Hacked DVRs Surge To 400,000

Author: Brian Karas, Published on Oct 19, 2016

The global internet is under attack from record breaking botnets. And it is getting worse, Mirai doubled in size in the last month.

Shamefully, the video surveillance industry is mostly to blame.

New Mirai Research

New research from Level 3 provides deeper insight into Mirai:

Prior to the Mirai source code release, we identified approximately 213,000 bots using this method. Since the code release, multiple new Mirai botnets have accumulated an additional 280,000 bots, bringing the count of Mirai bots to 493,000. The true number of actual bots may be higher based on an incomplete view of the infrastructure.

This would be bad enough, but the security industry, at the center of this growth, gets a black eye:

The majority of these bots are DVRs (>80percent)

And if you think these bots are outside of the US, in some country with unskilled installers leaving ports open you are wrong:

The highest fraction of devices used are located in the United States (29 percent)

Level 3 Overview

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Level 3 is a global network communications company, connecting the core of the internet, which also gives them an ability to observe and analyze internet traffic patterns. When botnets erupt, Level 3 inadvertently becomes becomes a pawn in their game, but they also get an ability to deconstruct how the botnet is propagating and being controlled.

The Problem Will Not Go Away On Its Own

Attackers have recognized that IoT devices, particularly DVRs, NVRs, security cameras, and related devices make ideal targets, in some cases the same device is exploited by multiple malware variants:

Of the hosts we are confident have been assimilated by the Mirai botnet, 24 percent of them overlap with bots known to be used in gafgyt attacks. Such a high overlap indicates that multiple malware families are targeting the same pool of vulnerable IoT devices.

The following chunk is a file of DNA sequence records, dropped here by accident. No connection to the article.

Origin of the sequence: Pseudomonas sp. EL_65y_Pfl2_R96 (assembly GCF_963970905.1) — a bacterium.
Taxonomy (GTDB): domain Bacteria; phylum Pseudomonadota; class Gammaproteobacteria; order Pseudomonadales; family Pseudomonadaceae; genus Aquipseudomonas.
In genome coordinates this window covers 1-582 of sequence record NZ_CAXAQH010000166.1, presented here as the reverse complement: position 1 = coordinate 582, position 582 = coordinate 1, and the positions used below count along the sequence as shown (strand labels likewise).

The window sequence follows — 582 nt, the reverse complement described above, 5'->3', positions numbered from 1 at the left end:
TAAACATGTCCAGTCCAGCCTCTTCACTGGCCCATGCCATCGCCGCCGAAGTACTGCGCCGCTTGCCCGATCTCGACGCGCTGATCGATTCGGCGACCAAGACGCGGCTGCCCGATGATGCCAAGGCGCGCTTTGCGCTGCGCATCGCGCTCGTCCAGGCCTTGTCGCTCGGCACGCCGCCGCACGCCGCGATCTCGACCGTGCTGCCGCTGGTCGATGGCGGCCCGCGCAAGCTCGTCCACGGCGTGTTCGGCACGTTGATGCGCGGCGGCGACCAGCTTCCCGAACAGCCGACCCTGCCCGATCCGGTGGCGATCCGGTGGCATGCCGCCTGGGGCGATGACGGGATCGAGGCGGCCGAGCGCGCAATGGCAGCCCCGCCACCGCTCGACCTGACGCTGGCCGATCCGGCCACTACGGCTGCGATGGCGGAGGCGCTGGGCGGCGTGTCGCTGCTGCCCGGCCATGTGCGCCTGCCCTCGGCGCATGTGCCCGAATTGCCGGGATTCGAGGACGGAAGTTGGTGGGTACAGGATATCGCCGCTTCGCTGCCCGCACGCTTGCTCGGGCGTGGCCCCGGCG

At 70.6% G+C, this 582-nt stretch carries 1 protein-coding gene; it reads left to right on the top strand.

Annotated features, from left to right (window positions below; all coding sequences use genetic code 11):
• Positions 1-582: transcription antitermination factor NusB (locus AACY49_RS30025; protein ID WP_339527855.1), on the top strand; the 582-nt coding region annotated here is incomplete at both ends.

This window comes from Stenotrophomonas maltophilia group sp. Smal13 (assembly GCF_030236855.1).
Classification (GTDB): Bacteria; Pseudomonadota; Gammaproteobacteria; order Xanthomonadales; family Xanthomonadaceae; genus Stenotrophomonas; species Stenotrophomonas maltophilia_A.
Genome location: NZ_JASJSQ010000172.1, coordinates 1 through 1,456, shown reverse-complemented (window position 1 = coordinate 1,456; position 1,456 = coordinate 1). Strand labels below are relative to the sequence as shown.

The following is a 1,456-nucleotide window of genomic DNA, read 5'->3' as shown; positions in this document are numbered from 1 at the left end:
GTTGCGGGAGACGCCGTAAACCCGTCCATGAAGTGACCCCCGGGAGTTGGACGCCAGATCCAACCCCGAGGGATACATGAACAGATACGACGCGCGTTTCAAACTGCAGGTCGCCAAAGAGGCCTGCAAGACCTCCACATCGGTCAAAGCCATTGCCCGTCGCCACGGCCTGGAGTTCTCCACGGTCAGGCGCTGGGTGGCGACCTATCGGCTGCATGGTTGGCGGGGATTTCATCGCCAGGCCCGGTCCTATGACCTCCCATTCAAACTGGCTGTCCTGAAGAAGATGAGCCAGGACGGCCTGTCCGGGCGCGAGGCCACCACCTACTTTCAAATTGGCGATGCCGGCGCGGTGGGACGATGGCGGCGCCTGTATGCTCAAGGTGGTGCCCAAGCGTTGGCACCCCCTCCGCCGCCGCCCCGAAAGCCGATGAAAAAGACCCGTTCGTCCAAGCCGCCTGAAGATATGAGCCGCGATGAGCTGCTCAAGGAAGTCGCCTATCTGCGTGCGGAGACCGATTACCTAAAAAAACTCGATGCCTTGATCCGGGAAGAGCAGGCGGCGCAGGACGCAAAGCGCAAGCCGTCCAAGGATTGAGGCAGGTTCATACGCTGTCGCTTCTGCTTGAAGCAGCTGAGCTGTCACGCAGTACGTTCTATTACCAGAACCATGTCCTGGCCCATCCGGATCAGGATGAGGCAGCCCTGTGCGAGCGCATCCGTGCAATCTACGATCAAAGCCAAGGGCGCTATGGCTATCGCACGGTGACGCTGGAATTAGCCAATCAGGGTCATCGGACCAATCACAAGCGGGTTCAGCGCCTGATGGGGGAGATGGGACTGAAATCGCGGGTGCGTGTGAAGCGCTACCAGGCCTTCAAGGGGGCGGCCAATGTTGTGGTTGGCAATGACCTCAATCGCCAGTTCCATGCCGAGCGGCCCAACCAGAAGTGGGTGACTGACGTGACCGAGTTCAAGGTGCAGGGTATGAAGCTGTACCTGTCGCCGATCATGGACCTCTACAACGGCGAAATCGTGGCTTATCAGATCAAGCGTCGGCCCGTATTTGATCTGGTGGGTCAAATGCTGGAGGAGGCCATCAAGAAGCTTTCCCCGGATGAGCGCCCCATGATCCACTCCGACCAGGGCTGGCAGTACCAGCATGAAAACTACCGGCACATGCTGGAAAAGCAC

Gafgyt is an earlier botnet that Mirai is suspected to be based on.

As long as these devices remain insecure and exploitable, there is every reason to believe they will continue to be taken over by botnet malware, and that the complexity of the malware will evolve, possibly to scan local networks for other exploitable devices that do not have inbound ports open, but can communicate outbound as attackers.

Botnet Scanners Do Not Discriminate

The Mirai botnet relies heavily on Dahua and XiongMai, but a similar botnet could be built on exploitable Axis cameras, or ADI/Tri-Ed cameras that have not been upgraded.

Test Your Network

An Nmap scan of your network can help identify open ports like telnet (port 23) or SSH (port 22) that typically are used by botnets for infection, and generally are not required for standard camera/recorder access. Our Nmap tutorial shows how to use Nmap and interpret the results.

Security Integrators Need To Take Action

Although security integrators may be able to justify ignoring Mirai, they are the best chance for stopping it from doubling in size yet again. Manufacturers are shipping exploitable products, and customers (especially those without dedicated IT departments) do not always understand the risks of connecting camera and recorders to the internet. This leaves the integrator stuck in the middle, as they often are, as the best resource to solve this problem and help save the reputation of the industry.

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